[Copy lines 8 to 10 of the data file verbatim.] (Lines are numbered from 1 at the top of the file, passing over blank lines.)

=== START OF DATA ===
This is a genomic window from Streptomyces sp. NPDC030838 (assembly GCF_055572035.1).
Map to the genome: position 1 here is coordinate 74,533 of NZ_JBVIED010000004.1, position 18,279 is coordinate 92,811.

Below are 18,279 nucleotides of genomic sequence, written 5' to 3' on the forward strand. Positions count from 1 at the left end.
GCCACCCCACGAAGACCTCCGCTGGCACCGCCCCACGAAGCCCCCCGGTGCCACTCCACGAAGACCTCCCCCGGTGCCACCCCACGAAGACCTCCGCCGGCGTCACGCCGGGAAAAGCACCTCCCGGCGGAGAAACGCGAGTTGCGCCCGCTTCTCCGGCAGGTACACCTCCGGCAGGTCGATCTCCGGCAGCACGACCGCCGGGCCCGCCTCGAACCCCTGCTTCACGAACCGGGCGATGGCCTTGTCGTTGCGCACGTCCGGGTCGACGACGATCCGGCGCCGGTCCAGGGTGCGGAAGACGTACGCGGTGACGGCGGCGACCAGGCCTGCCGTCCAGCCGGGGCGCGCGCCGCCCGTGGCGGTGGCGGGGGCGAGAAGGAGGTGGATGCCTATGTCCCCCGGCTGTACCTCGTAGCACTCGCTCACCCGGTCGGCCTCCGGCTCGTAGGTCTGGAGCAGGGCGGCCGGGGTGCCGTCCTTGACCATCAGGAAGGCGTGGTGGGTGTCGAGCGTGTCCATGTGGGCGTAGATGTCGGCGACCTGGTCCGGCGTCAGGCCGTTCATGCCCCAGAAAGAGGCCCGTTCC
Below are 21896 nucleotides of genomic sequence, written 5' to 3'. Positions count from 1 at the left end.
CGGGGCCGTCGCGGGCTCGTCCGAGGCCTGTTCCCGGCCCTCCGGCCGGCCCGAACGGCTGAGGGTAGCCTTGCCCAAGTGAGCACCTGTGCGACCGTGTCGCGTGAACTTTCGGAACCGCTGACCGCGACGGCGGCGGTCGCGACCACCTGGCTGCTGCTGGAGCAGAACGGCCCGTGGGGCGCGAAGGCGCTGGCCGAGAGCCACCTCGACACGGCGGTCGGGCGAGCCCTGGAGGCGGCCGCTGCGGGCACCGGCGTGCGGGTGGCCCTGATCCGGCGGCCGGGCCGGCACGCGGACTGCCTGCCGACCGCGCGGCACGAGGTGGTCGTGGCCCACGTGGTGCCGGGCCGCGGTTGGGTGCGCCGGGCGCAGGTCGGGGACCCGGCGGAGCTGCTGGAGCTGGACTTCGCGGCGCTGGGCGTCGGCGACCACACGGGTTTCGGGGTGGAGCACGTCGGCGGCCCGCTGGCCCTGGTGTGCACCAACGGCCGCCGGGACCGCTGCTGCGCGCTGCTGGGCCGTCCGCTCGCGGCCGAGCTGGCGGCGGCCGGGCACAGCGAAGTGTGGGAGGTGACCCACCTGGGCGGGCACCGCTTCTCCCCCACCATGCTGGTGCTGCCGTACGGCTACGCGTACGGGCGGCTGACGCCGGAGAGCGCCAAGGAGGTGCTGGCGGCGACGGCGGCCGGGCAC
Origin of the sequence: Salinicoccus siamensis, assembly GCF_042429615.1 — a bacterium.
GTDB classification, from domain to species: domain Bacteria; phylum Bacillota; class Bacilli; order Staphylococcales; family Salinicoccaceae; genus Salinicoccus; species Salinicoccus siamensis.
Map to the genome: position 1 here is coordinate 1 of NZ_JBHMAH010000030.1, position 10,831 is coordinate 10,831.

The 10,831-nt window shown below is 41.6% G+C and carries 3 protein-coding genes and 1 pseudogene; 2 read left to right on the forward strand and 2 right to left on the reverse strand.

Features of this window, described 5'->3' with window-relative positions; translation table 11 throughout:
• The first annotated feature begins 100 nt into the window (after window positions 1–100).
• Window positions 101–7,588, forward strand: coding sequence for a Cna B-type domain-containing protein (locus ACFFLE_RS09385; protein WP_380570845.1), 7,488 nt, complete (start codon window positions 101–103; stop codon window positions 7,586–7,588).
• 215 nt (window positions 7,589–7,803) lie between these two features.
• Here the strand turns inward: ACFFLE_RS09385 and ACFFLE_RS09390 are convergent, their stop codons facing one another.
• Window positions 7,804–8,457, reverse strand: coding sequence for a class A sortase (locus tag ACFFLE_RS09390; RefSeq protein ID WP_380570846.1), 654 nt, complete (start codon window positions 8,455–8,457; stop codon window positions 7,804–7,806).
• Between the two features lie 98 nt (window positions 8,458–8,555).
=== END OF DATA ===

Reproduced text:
GTDB classification, from domain to species: domain Bacteria; phylum Bacillota; class Bacilli; order Staphylococcales; family Salinicoccaceae; genus Salinicoccus; species Salinicoccus siamensis.
Map to the genome: position 1 here is coordinate 1 of NZ_JBHMAH010000030.1, position 10,831 is coordinate 10,831.

The 10,831-nt window shown below is 41.6% G+C and carries 3 protein-coding genes and 1 pseudogene; 2 read left to right on the forward strand and 2 right to left on the reverse strand.